As confusing and conflicting tweets, leaks and directives fly from the new administration in Washington, D.C., many local researchers are unsure about what’s in store for their work and the role of science in America.
A few days after Donald Trump was sworn in as president, University of Washington graduate student Sarah O’Neal got word that her fate was in limbo.
O’Neal’s research on Alaska’s salmon fisheries is funded through an Environmental Protection Agency fellowship. But the new administration imposed a freeze on some EPA spending and contracts, and no one could tell O’Neal what that meant for her project.
“I may or may not get paid on Monday,” she said. “I told my landlord I might not be able to pay the rent.”
A statement from the EPA on Friday said the freeze on grants like the fellowship program had been lifted. But O’Neal still hadn’t received any official reassurance from the agency.
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As confusing and conflicting tweets, leaks and directives fly from Washington, D.C., many local researchers are equally unsure about what’s in store for their work and the role of science in America.
“What I’m seeing around me is total uncertainty … and fear,” said UW professor Eric Steig, who drills ice cores in Greenland and Antarctica to reconstruct past climate and help project future impacts from greenhouse gases.
With a president who once called global warming a hoax cooked up by China, climate scientists who rely on federal funding feel particularly vulnerable. Trump advisers have said they intend to strip out NASA funding for satellite observations of Earth’s atmosphere and oceans. Administration requests for the lists of federal employees working on climate change sent a chill through the field, though plans to remove EPA’s climate-change webpages were scrapped after an outcry.
There’s deep concern that an administration that rejects information it doesn’t like will “kill the messenger” who delivers that information, said UW atmospheric sciences professor Dennis Hartmann.
“The nonacceptance of what is generally regarded to be the facts, and the presentation of alternative facts, is of great concern to science,” he said. “We’re in the business of trying to establish what the facts are in terms of the natural world.”
The U.S. is the global leader in climate science, but that could change if funding is slashed and a hostile attitude prevails, said UW professor David Battisti, whose work includes forecasting climate-change impacts on food production.
“There are going to be scientists who leave the U.S.,” he said. “I’m seriously thinking about it.”
Environmental science, especially related to air and water pollution, also could be at risk from a White House determined to cut regulation of business and industry.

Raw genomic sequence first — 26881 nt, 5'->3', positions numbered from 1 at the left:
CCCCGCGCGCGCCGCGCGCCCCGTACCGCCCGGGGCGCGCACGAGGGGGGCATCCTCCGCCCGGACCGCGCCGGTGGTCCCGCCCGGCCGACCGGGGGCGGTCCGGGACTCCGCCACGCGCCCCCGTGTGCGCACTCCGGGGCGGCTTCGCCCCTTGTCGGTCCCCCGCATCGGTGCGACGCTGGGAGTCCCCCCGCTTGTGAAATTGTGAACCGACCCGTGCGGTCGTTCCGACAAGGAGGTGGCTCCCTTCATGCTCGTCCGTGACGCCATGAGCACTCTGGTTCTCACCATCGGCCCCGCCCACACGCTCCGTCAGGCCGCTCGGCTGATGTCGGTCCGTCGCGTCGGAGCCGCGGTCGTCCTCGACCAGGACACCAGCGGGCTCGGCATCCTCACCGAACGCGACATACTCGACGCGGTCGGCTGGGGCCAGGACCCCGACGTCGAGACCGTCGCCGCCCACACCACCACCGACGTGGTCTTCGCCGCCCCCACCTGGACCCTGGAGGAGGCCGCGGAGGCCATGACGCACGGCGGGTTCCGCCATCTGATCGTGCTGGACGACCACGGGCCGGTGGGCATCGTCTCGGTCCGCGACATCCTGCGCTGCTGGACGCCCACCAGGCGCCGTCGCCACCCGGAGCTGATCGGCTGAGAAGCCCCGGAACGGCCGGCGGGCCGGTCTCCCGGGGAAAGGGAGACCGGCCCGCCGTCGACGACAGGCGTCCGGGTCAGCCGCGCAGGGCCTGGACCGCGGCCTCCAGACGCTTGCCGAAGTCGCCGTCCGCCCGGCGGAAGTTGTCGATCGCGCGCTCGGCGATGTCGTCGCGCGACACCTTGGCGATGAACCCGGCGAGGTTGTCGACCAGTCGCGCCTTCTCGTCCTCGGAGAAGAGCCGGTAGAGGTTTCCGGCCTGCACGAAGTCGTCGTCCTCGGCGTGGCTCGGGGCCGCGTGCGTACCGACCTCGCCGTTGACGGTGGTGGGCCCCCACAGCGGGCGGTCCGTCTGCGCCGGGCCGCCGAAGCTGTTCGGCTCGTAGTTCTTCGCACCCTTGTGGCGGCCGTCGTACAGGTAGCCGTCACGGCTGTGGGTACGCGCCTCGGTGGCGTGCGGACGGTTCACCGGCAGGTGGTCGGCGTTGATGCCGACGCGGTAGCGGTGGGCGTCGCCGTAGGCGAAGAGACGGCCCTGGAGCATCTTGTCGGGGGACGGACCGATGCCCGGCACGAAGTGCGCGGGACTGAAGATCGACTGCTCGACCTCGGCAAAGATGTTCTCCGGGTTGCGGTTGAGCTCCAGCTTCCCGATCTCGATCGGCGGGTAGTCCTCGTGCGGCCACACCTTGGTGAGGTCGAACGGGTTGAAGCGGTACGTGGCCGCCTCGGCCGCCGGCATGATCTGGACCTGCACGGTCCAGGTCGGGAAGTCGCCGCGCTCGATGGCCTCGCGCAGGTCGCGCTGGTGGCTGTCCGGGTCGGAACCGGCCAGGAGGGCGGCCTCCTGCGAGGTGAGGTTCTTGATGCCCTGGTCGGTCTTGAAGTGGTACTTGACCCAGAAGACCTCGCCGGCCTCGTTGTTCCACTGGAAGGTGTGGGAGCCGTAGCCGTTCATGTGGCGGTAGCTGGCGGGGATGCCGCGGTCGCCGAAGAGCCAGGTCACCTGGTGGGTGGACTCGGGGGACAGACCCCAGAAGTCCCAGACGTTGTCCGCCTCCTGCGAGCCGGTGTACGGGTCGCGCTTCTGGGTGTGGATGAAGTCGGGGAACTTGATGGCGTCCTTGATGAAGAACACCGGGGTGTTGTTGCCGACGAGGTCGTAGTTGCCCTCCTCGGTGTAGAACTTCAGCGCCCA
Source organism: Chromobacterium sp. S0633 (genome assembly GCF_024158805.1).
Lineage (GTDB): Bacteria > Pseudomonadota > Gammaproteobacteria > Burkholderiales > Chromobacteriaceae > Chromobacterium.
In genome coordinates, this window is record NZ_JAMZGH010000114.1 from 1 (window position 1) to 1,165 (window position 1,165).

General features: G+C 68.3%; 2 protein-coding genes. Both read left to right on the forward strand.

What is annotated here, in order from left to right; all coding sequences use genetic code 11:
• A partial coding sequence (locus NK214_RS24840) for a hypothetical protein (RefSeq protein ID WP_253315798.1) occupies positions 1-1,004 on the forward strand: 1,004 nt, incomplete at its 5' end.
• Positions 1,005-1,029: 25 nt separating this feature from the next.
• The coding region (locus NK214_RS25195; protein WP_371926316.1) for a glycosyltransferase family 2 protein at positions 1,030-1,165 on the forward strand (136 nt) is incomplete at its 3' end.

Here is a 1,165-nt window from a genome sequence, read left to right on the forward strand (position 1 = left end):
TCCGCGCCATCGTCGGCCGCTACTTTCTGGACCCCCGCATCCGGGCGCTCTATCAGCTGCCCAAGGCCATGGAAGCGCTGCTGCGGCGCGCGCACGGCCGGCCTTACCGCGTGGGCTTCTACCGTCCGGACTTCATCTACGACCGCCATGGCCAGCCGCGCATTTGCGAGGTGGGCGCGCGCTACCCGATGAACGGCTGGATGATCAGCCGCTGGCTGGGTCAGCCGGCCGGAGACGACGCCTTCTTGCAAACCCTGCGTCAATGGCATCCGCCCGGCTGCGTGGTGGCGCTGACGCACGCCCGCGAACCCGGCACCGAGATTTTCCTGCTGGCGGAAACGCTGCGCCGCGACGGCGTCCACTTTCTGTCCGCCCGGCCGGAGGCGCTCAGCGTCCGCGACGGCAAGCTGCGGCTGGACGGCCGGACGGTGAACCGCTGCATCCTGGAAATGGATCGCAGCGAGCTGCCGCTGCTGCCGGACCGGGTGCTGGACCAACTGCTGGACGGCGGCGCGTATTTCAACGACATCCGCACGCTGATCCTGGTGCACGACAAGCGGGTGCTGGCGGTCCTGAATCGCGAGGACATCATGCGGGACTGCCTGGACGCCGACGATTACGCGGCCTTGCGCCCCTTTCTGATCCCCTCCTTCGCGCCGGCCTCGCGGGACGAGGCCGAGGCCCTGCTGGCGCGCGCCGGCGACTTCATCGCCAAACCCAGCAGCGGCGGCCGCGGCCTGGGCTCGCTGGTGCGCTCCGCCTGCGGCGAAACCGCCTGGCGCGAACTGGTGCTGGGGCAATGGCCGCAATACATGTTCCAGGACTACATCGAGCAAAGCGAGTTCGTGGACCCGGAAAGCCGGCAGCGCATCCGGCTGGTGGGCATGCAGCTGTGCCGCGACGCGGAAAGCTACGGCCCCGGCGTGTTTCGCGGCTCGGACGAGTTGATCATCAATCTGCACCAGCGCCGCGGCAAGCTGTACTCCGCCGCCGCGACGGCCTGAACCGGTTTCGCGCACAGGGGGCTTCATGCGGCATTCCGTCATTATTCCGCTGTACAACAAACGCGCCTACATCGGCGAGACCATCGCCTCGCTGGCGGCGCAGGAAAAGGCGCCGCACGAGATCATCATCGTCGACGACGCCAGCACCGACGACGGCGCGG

The Puget Sound Institute at the UW Tacoma gets much of its funding from the EPA, as part of ambitious, ongoing efforts to clean up and protect Puget Sound. The existing contract seems safe, said director Joel Baker. But the entire project is up for renewal this year.
Baker said he spent much of the past week “trying really hard not to panic, and talk my staff down off the walls.”
Given the economic and ecological importance of Puget Sound to the state of Washington, it’s hard to see any rationale for eliminating programs to protect it, he said. O’Neal pointed out that research on clean water and salmon in Alaska helps support 14,000 fishing and related jobs in Bristol Bay.
“This argument that keeps getting trotted out, that you have to choose between a clean environment and a strong economy, has been disproven so many times,” Baker said.
As one of the nation’s leading research centers, the UW pulls in about $1 billion a year in federal grants. Roughly 60 percent of that money is for biomedical research. There’s no indication that the new administration intends to scale back funding for research on disease and health — but also no assurance that it won’t be trimmed along with the rest of the federal budget.
An analysis by the journal Science found that regardless of which party controls Congress or the White House, funding for science has held relatively steady at about 10 percent of nondefense, discretionary funding.
Based on Trump’s statements and cabinet picks, if deep cuts come, Battisti predicts they will hit hardest at NASA, EPA, the Department of Energy and, perhaps, the National Science Foundation, which funds much of the nation’s climate and basic science research.
The pinch would be most acute for graduate students and early-career scientists, veteran researchers pointed out. A shortage of funding, coupled with a general disdain for science and data, could make science jobs less attractive.
“If you get up in the morning and the president of the United States is saying things that are just blatantly stupid about science, it’s not a real encouraging career path,” Baker said. “What worries me is that we’re driving a whole generation away from science.”
The Trump presidency may also be turning a generation of scientists into activists.
Sarah Myhre, a postdoctoral scholar in the UW’s Future of Ice Initiative, joined the new advocacy group 500 Women Scientists. Along with like-minded colleagues, she took part in the Seattle women’s march on Jan. 21, and is helping map out strategies to stand up for women in science.
“I don’t think it’s going to be an easy path,” she said. “But scientists have a very important role to play in what will happen politically, and in the transition to a green economy.”
“I’ve not often been the person to do a lot of marching,” said UW fisheries biologist Tim Essington, who’s considering the trip to D.C. “I just think in this environment, making sure that every voice gets heard is very important.”